SEC to blame for failed $9 billion SPAC deal

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SEC to blame for failed $9 billion SPAC deal

Stable coin issuer Circle USDC USD stated that the Securities and Exchange Commission is to blame for the failure of its $9 billion plans to go public through a SPAC deal.

What Happened: The group abandoned listing plans in December, telling the Financial Times that the deal fell through not because of the volatility in the criptocurrency markets last year, but because the SEC had not approved one of the largest deals involving a Special Purpose Acquisition Company.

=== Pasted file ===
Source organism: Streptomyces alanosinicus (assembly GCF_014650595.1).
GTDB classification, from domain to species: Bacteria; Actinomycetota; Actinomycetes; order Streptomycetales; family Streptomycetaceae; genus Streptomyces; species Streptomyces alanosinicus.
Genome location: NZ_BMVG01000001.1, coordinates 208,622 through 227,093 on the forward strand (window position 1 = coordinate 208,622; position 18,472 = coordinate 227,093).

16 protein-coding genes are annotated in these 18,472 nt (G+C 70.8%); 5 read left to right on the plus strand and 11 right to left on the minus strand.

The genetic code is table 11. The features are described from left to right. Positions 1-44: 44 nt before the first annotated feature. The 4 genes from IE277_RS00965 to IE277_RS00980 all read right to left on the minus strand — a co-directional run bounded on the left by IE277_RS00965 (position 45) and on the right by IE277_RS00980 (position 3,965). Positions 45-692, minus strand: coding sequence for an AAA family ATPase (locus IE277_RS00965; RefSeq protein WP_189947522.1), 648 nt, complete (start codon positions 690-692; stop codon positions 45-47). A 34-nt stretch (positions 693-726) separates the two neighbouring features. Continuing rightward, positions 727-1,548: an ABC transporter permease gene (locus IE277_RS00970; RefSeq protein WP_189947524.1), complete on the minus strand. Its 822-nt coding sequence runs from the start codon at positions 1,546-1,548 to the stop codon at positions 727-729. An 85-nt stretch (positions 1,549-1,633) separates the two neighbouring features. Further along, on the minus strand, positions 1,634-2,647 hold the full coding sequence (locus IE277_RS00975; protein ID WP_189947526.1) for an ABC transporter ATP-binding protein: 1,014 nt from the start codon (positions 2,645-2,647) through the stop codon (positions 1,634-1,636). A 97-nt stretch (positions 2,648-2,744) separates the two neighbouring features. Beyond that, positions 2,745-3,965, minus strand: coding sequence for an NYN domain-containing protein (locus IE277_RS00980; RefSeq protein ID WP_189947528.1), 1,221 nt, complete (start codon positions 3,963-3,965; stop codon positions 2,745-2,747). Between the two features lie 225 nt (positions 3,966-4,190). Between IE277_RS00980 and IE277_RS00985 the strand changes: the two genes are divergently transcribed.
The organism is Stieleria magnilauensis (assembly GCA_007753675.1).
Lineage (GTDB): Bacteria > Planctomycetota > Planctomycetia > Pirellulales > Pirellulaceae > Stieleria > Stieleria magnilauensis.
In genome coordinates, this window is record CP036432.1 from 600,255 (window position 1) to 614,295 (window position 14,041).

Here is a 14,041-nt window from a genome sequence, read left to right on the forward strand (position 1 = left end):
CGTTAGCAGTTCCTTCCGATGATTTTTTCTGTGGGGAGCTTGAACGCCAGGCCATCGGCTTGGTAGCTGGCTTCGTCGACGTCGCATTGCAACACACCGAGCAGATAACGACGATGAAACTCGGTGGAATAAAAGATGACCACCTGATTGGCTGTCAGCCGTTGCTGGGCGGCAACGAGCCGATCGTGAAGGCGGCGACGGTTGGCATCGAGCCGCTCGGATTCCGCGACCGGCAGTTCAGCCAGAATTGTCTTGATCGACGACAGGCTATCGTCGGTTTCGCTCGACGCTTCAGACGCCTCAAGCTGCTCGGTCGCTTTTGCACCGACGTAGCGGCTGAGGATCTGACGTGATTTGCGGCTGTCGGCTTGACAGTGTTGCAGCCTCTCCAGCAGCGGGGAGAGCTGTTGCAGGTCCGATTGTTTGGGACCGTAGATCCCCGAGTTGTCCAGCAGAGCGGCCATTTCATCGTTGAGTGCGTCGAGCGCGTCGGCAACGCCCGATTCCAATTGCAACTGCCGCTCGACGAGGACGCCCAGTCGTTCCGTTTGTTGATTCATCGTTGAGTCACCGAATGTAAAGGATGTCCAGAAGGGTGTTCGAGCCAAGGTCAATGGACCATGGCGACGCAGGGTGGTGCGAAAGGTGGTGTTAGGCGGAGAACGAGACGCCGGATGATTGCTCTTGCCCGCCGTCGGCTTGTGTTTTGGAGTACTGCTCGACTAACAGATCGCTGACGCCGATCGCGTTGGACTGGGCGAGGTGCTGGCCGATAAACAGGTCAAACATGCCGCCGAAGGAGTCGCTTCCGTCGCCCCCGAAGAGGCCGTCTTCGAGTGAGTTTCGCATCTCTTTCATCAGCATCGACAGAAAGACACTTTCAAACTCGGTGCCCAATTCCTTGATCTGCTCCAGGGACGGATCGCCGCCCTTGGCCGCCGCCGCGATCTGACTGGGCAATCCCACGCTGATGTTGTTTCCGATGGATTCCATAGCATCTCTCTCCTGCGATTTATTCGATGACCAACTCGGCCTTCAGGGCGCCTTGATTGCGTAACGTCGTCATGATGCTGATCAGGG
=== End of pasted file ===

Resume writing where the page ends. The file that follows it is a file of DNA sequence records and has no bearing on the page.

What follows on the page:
In July 2021, when leading cryptocurrencies like Bitcoins BTC USD and Ethereum ETH USD were trading at their all-time highs, Circle agreed to merge with a SPAC set up by veteran banker Bob Diamond.

A year later, the deal fell apart as the industry saw a major downturn in the industry, including the collapse of various blue chip companies, including FTX FTT USD. The market cap of Circle's USDC has decreased to around $44 billion since then.

Circle Blames The SEC: Circle said that neither turbulent markets nor fearful investors were the cause of the abandoned deal, and that the business combination could not be completed before the end of the transaction agreement because the SEC had not yet declared our S-4 registration effective. The collapse of Bahamas-based FTX in late 2022 made it impossible for anyone to approve anything because it exposed massive cracks in how crypto groups were managed and showed the potential damage they could cause.

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